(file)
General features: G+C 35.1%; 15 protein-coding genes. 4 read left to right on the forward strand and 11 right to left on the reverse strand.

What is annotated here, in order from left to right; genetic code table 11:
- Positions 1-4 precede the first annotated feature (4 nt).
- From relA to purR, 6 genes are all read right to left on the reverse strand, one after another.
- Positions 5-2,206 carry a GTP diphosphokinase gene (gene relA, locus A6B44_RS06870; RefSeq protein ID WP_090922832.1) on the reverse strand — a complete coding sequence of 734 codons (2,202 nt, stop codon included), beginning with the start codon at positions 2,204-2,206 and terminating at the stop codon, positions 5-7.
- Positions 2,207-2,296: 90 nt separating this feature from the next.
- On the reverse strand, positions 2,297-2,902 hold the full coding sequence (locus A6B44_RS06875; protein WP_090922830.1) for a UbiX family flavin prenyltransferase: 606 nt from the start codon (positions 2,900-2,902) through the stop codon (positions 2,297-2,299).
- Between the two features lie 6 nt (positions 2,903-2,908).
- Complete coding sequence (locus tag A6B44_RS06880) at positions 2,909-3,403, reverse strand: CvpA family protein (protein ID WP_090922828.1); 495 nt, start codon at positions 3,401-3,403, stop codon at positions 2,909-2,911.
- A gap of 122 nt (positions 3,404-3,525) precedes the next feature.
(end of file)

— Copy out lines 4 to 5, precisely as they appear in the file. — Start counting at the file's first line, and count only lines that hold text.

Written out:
- From relA to purR, 6 genes are all read right to left on the reverse strand, one after another.
- Positions 5-2,206 carry a GTP diphosphokinase gene (gene relA, locus A6B44_RS06870; RefSeq protein ID WP_090922832.1) on the reverse strand — a complete coding sequence of 734 codons (2,202 nt, stop codon included), beginning with the start codon at positions 2,204-2,206 and terminating at the stop codon, positions 5-7.